“Calling fishing a hobby is like calling brain surgery a job”
— Paul Schullery
Trout were planted May 6. “Fishing good mornings and late evenings, fish are still deep. Some surface activity in coves on high pressure sunny days light wind,” reports fishing guide Jack Trout.
Gary Blanchard has been hitting the creeks and streams around Frenchman ever since the season opened with plenty of success. It looks like he brings home four or five fish from every trip, based on the photos he sends our way, and always enough for dinner. He got good hits on a Maribu Fly at Little Last Chance Creek on May 8.
Twenty-year-old Billy Brown did well on Frenchman Reservoir proper. Fishing buddy Blanchard said Brown is slaying the fish at Frenchman. “He’s a Kastmaster expert and can hold his own with the big boys,” said Blanchard.
Reports are that fishing has been very good for Rainbows up to 20 inches. The fish are feeding heavily on Midges and Leeches. “Look for the Callibaetis Mayfly hatches to be starting up soon in the 11 a.m. to 1 p.m. time frame,” said Jack Trout. “Frenchman is a great place to normally be able to put numbers of fish under your belt, and they pull very hard for their size.”
Graeagle Mill Pond
Flyfishing guide Jack Trout says, “Trout plant is scheduled for May 20th.”
John Crotty of Almanor Fishing Association provided an update on the road closure May 6. Highway 89 is now closed just north of the 147/89 junction as construction crews began tearing down the spillway bridge. Highway 89 may be closed for up to four weeks as crews work on creating a bypass road to allow one-way traffic around the project.
“We are optimistic the road won’t be closed for the entire four weeks,” said Crotty. If traveling north on 89 from Greenville, folks will have to drive around the lake via 147 through Chester to access the closest public boat ramp at Prattville.
As for fishing news, lake level remains high and water temps are rising. Insects are hatching, and the fish are gorging on bugs. With the abundance of natural feed in the water, trout have been selective and difficult to catch. What works one day might not work the next. Sometimes an entire bag of chum is needed to get any action going. “Switching from fast trolling speedy shiners at 3 mph to slow trolling crawlers at 1 mph and everything in between,” is what Crotty recommends. “When you find something that works stick with it.”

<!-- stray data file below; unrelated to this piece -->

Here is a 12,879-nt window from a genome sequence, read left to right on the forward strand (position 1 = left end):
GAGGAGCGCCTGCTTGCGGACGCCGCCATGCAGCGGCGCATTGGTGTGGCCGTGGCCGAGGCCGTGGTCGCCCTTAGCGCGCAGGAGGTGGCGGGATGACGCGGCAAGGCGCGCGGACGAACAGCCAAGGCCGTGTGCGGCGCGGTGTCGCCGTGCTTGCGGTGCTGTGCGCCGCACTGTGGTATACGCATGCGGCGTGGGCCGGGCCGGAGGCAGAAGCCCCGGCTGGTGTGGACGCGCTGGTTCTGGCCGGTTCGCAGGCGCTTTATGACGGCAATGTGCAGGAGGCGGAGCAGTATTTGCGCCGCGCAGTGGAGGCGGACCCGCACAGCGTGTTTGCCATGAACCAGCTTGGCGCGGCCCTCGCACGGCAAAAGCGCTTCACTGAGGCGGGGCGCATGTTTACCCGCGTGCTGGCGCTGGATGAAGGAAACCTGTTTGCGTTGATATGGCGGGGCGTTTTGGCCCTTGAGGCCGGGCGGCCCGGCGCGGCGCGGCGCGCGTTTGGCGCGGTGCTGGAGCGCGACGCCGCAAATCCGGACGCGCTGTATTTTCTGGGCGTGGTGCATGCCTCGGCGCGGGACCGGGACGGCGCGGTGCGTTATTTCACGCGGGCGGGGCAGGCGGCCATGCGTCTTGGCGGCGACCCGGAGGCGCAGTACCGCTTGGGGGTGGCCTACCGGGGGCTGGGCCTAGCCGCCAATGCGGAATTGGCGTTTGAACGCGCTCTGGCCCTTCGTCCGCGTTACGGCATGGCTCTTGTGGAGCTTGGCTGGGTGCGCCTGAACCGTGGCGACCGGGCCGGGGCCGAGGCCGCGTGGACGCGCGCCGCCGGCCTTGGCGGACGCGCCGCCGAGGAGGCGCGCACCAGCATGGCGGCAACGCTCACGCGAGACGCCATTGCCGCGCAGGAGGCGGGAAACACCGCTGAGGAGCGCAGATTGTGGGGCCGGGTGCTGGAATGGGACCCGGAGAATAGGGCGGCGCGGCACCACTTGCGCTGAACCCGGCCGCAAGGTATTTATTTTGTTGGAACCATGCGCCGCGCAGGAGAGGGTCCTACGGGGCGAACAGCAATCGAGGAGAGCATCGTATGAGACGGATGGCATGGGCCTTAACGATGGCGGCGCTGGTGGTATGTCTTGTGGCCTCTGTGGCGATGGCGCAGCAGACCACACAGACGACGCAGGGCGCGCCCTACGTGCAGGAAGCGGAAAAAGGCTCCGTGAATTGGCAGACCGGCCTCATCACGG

Recent warm weather has the water surface temps fluctuating between the lows 50s to 60 degrees. Weather has been perfect with highs in the mid-70s and overnight lows in the 40s.
Most boats are targeting fish on the North end of the lake between Almanor West and Bailey Creek in water up to 35 feet deep, which is typical for this time of year. Bass fishermen are targeting fish throughout the lake with reports of smallies up to 5 pounds being caught. “The females are in their spawning mode with full bellies and should be returned to sustain our bass fishery,” said Crotty.
Not much shore fishing happening right now with Hamilton Branch being the best shot for picking up a fish or two from shore.
Flyfishing activity has been slow as well. “The spawn has begun and the fish are on their beds all over the lake,” said Fishdog Outdoors Ben Williams, who highly recommends catch and release practices when catching bedding fish to protect the resource. “Take your camera and get a few pictures,” suggests Williams, “Give the fish a chance to spawn by releasing it where it was caught.”
Fishing is pretty slow with water temps running 58-60 degrees. “Fly fishing the shallow coves in the early morning or late evening has been putting some fish on the rod,” said Jack Trout.
Rivers and streams
Feather River is running at good levels. “Leaves are on the trees so bugs are out and fish are feeding after 10 a.m. Bets are on sunny days right now.
“Try Parachute Adams or mosquitoes on the surface with 5x tippet size 14,” suggests Jack Trout, “Nymphs – Black Copper Johns, Micro Mayfly size 16 in brown, black or green.” The best runs are from Graeagle to Quincy. “Now’s the time for locals to fish before the tourists show up,” said Trout. Look to fish the seams and edges, fish are at the top of the riffles looking for bugs.
Out of the immediate area
Yuba river — Fishing slow due to cold flows, lower elevation below Downieville is best right now, some dry fly activity on the surface in the evenings. Try elk hair caddis or EC Caddis size 14. Striping some small size 8 or 10 dark streamers in some holes can be good right now.
Pyramid Lake: Water temps are starting to get into the low 50s with the warming weather. Try to fish the cloudy and windy days or the fish may not be in the shallows offshore much. Bring a floating apparatus to get out to the drop offs as a backup. Usual flies such as Mahalo Nymphs, Albino Winos, Olive Wolly Buggers and Popcorn Beetles have been getting the grabs.